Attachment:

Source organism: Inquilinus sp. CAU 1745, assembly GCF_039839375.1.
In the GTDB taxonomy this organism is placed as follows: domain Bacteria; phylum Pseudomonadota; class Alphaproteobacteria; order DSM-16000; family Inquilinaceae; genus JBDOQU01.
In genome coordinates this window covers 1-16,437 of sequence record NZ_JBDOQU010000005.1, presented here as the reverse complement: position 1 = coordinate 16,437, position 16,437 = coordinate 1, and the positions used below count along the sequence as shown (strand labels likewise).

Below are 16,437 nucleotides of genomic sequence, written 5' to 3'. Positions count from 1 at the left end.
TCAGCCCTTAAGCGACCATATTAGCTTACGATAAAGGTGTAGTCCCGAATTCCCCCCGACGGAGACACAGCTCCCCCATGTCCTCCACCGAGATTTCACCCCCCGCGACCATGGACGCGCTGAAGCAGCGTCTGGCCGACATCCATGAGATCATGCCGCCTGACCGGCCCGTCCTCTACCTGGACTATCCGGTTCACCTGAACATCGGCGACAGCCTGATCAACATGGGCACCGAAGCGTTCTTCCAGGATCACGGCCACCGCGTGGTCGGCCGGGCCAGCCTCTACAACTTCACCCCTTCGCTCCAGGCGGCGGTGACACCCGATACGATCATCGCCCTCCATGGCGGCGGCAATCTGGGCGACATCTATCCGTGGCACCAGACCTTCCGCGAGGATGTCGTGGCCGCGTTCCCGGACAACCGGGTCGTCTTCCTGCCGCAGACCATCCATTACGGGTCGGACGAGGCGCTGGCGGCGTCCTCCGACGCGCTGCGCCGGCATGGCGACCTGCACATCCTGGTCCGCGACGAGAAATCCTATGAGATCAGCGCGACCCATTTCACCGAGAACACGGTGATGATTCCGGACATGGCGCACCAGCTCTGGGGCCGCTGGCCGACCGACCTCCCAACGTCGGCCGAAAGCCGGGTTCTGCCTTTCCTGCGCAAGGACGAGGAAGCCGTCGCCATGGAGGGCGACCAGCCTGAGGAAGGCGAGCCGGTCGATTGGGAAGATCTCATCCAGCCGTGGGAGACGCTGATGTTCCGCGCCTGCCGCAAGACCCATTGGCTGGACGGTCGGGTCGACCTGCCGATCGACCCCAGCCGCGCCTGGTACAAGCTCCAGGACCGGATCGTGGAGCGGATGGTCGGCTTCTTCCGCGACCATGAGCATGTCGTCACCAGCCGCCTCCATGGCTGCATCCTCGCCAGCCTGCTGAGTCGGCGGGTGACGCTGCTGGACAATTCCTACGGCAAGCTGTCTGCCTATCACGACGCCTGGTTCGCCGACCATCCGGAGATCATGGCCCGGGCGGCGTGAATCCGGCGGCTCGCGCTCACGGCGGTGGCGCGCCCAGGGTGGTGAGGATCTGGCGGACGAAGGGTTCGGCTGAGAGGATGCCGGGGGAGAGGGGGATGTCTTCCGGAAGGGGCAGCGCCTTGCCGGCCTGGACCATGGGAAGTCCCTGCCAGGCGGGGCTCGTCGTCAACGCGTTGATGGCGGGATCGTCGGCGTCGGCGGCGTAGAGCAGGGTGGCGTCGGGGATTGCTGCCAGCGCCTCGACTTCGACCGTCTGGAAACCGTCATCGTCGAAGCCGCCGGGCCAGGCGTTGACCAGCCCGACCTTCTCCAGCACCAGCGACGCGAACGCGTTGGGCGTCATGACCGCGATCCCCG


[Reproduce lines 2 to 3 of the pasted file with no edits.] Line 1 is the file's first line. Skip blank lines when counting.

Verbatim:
In the GTDB taxonomy this organism is placed as follows: domain Bacteria; phylum Pseudomonadota; class Alphaproteobacteria; order DSM-16000; family Inquilinaceae; genus JBDOQU01.
In genome coordinates this window covers 1-16,437 of sequence record NZ_JBDOQU010000005.1, presented here as the reverse complement: position 1 = coordinate 16,437, position 16,437 = coordinate 1, and the positions used below count along the sequence as shown (strand labels likewise).